University of Surrey

Test tubes in the lab Research in the ATI Dance Research

The Mistress of Ceremonies: A Creative and Critical Exploration of Contemporary “Madness”.

Finelli, A. (2012) The Mistress of Ceremonies: A Creative and Critical Exploration of Contemporary “Madness”. Doctoral thesis, University of Surrey (United Kingdom)..

Available under License Creative Commons Attribution Non-commercial Share Alike.

Download (10MB) | Preview


The Mistress of Ceremonies: A Creative and Cultural Exploration of Contemporary “Madness”’ is a critical and creative project which interrogates cultural assumptions about the binary between sanity and insanity. My novel, The Mistress of Ceremonies, tells the story of Moni Abramowitz and Walter Spinks, two individuals who are suffering from acute mental illness in the fictionalised Umor Springs, Massachusetts. Moni is a nineteenth century hysteric living in the twenty-first century while Walter, plagued by a variety of DSM-diagnosed disorders cultivates his madness against the external factors of contemporary society. Over the course of the novel Moni and Walter explore their madness through an interweaving of temporal and narrative space to meet in a dystopic middle. While Moni’s construction is influenced by a historicized reinterpretation of ‘hysteria’, Walter is a product of the pharmaceutical industry. The novel is followed by a critical overview and assessment of the key sources, concepts and methodologies that informed the work. The discussion touches on the seminal work of Foucault and Freud to understand how terms from mental health such as ‘paranoia’ and ‘schizophrenia’ have become cultural/national metaphors to describe prevailing movements in contemporary American fiction. The thesis ends with a discussion which draws together the critical and creative components of the thesis together to demonstrate the ways in which this project seeks to make a new intervention.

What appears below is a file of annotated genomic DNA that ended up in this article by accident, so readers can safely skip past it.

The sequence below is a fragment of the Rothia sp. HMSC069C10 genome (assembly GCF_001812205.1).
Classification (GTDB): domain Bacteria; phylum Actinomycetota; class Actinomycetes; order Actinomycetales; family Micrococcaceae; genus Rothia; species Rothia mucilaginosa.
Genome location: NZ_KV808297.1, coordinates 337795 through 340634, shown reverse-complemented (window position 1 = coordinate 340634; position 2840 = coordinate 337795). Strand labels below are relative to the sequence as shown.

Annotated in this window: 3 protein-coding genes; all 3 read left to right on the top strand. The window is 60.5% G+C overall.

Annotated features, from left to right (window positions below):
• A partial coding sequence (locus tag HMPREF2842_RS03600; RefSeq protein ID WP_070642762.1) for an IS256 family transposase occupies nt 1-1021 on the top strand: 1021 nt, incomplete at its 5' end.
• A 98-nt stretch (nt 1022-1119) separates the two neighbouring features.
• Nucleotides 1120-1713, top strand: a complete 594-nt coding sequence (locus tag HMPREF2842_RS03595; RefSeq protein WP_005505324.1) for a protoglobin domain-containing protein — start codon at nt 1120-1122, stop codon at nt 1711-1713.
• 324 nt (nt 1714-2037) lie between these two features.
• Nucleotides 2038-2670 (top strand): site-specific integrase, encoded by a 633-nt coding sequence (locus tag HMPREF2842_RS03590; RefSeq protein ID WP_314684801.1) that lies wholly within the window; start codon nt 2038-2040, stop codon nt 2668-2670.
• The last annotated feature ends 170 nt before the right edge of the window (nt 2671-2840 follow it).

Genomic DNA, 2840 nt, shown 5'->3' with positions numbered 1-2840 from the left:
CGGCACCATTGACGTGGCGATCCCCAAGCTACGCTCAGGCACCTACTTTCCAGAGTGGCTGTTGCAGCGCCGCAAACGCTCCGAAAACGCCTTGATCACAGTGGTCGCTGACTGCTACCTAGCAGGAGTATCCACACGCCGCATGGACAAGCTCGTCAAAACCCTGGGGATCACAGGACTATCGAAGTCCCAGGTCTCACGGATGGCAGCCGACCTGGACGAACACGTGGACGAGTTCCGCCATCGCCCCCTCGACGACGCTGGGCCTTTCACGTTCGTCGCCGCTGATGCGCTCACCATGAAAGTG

Item Type: Thesis (Doctoral)
Divisions : Theses
Authors : Finelli, A.
Date : 2012
Additional Information : Thesis (Ph.D.)--University of Surrey (United Kingdom), 2012.
Depositing User : EPrints Services
Date Deposited : 24 Apr 2020 15:26
Last Modified : 24 Apr 2020 15:26

Actions (login required)

View Item View Item


Downloads per month over past year

Information about this web site

© The University of Surrey, Guildford, Surrey, GU2 7XH, United Kingdom.
+44 (0)1483 300800